**Date:** Mon, 3 Oct 2005 13:47:15 -0400
**Reply-To:** Sigurd Hermansen <HERMANS1@WESTAT.COM>
**Sender:** "SAS(r) Discussion" <SAS-L@LISTSERV.UGA.EDU>
**From:** Sigurd Hermansen <HERMANS1@WESTAT.COM>
**Subject:** Re: complete separation in logistic regression
**Content-Type:** text/plain; charset="us-ascii"
Robin:
Thanks for the suggestions. Matthew Zack also suggested testing how the
FL Macro compares with PROC LOGISTIC exact.

I asked about the FL Macro because it accommodates continuous covariates
as predictors. I'll take a look at how it works with the valuable test
data that you supplied. I also have a reduced version of the model that
includes binary predictors only (although it generates enough
misclassifications to fall outside the 'almost complete separation'
class of models). I'll try the exact logistic procedure on it.

While the FL Macro reduces parameter estimates to something closer to
those in a typical model, its predicted values of the outcome have a
higher misclassification rate for test data than the model that suffers,
when applied to my data, from complete separation. I don't know how to
interpret that finding.

I appreciate your help with this statistical modelling problem. Glad to
know that someone else has looked at the results it produces.
Sig

-----Original Message-----
From: owner-sas-l@listserv.uga.edu [mailto:owner-sas-l@listserv.uga.edu]
On Behalf Of Robin High
Sent: Monday, October 03, 2005 11:56 AM
To: Sigurd Hermansen
Cc: SAS-L@LISTSERV.UGA.EDU
Subject: Re: complete separation in logistic regression

> Anyone have any experience with logistic regression under conditions
> of complete separation. Heinze and Schemper have publications and SAS
> Macro available at

> http://www.meduniwien.ac.at/msi/biometrie/programme/fl/
>
> I'd have a special interest in hearing from anyone who has used the
> algorithm and would know something about its performance
> characteristics. Would also like to hear whether SAS statistical
> PROC's handle complete or almost complete separation, or if someone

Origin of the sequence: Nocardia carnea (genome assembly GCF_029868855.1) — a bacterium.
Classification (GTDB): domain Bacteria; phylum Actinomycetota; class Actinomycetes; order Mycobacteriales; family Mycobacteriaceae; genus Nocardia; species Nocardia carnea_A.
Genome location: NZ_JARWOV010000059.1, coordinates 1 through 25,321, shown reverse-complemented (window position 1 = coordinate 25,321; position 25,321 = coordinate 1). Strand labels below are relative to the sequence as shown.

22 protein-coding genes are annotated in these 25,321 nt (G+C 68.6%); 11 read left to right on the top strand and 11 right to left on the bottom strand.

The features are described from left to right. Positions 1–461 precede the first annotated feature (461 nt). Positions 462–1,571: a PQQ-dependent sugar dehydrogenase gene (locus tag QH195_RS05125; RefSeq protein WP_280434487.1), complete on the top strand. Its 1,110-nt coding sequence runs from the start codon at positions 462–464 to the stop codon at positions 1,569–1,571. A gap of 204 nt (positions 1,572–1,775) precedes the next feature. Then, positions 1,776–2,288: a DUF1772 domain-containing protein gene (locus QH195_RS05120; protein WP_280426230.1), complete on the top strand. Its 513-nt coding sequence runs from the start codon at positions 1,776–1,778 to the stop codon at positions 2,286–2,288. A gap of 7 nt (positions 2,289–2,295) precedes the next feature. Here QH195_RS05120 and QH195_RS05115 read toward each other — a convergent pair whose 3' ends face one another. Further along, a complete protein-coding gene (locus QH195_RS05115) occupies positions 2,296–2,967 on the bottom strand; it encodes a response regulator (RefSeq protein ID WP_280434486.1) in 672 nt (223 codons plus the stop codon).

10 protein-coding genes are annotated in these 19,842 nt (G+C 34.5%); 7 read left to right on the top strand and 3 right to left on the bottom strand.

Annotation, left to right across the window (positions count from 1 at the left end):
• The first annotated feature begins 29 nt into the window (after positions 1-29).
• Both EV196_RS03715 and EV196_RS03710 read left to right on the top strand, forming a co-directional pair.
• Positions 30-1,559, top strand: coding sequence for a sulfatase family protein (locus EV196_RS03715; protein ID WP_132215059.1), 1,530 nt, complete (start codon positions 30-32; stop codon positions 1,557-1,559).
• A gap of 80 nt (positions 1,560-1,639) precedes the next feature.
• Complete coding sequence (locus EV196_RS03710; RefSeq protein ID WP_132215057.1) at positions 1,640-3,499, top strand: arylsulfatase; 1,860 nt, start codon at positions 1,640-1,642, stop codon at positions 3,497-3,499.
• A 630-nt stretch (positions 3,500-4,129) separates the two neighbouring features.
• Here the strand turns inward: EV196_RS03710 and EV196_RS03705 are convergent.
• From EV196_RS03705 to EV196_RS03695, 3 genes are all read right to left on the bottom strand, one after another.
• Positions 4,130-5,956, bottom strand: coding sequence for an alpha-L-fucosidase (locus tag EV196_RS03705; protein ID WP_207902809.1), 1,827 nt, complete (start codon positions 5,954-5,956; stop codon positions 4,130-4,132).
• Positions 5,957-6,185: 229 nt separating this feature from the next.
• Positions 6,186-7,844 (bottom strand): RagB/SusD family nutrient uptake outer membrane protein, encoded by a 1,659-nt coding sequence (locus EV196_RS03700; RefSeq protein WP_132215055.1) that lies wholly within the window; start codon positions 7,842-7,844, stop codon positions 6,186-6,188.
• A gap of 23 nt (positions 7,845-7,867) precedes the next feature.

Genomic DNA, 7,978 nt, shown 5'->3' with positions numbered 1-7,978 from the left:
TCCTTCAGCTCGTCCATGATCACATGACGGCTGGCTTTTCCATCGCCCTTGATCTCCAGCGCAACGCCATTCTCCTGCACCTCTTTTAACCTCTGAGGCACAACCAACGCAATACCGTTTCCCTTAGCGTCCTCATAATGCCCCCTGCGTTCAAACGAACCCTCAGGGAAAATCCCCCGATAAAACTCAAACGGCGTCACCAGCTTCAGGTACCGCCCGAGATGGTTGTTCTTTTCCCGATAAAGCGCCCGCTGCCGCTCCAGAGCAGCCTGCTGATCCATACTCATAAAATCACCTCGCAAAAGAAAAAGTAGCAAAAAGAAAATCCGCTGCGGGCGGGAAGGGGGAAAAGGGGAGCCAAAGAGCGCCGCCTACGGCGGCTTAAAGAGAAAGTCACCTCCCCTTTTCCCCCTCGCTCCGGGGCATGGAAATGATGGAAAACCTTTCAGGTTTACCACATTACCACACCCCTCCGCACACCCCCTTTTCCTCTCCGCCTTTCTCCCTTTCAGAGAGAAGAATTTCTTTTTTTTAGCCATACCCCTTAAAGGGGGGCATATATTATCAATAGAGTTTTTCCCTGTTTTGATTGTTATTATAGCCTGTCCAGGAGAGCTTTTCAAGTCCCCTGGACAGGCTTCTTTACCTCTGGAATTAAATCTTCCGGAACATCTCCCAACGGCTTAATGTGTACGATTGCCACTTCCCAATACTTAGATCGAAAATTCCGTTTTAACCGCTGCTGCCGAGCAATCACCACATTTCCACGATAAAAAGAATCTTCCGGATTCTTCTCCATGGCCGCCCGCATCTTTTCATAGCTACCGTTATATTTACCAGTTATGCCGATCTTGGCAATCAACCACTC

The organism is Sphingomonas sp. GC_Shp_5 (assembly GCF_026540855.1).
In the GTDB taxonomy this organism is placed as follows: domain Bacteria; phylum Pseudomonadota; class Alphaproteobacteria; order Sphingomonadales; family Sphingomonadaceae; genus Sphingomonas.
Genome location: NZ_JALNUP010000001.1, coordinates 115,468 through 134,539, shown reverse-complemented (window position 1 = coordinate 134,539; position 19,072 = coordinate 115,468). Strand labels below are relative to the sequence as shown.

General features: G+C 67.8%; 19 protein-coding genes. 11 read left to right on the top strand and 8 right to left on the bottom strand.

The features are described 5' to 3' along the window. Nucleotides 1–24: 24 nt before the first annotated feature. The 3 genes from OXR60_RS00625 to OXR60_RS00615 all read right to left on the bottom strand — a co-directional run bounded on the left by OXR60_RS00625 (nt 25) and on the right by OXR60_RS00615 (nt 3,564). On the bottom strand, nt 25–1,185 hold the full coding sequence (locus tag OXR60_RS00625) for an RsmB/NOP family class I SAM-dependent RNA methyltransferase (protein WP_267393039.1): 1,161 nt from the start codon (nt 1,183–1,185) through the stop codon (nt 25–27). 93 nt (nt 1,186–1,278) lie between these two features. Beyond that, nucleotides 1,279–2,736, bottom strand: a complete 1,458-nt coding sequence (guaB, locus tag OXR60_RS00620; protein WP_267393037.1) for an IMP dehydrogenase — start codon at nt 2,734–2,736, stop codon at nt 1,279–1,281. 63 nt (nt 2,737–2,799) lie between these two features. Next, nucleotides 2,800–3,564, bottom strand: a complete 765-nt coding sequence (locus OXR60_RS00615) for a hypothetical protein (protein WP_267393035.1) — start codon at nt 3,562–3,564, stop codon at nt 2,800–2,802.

> has adapted NLMIXED or other procedures to the problem.
>

Hi Sig,

One way to examine how it works is to run a few test programs comparing
it to the output from PROC LOGISTIC with the EXACT statement as shown in
the example below. It is important to recognize the input data coding
scheme to get equivalent, thus the reason for the "descending" option
and the reference category treatment for time in the CLASS statement of
LOGISTIC.

The estimated odds ratios tend to vary widely when there is a '0' in one
of the cells. They are much closer when at least 1 observation is
present in every cell (just add a new observation 1 0 1 to the test
data).

The Firth macro merges files without BY statements, so be aware of that
if you have invoked:

OPTIONS mergeNoBy = error ;

I applied this procedure recently to a set of data with complete
separation and found helpful results. However, with a confidence
interval containing an upper bound that is close to "infinity" on the
odds ratio, not sure what, if any, technique would produce anything
better.

I don't believe NLMIXED would be relevant in this case, though I
continually learn new things about it and am continually amazed at what
it can do.

Robin High
Univ. of Oregon

TITLE1 'Compare Exact and Firth Logistic Regression';

Data one;
Input group time rsp @@;
Cards;
1 1 1 1 1 0 1 1 1 1 1 0 1 1 1
1 1 1 1 1 1 1 1 1 1 1 0 1 1 1
1 0 0 1 0 0 1 0 0 1 0 0 1 0 0
1 0 0 1 0 0 1 0 0 1 0 0 1 0 0
;

PROC TABULATE data=one NOseps ;
class time rsp;
table time, (rsp all='Tot')*n=' '*f=5.0 / rts=10 misstext='0'; TITLE2
'Data Summary'; run;

/*
----------------------------
| | rsp | |
| |-----------| |
| | 0 | 1 | Tot |
|--------+-----+-----+-----|
|time | | | |
|0 | 10| 0| 10|
|1 | 3| 7| 10|
---------------------------

*/

*

proc logistic data=one order=data descending;
CLASS time(ref=last) / param=ref;
MODEL rsp = time / risklimits expb ;
EXACT time / estimate=both;
TITLE1 'LOGISTIC: Compare MLE and Exact Calculations';
run;

* read in the firth macro;

%INCLUDE 'c:\sas\logistic\fl.sas';

* There are other options to choose from when you call it /
The macro assumes the binomial response is dummy coded (rsp=0/1)
and that classification data (e.g., gender) if present, are 'dummy'
coded as well. Apply PROC GLMMOD first if you need to recode data ;

%fl(data=one, y=rsp,
varlist= time ,
maxit=50, epsilon=0.0001, noint=0, outest=_est,
print=1, pl=1, plint=0, alpha=0.05, odds=1,
notes=0, standard=1);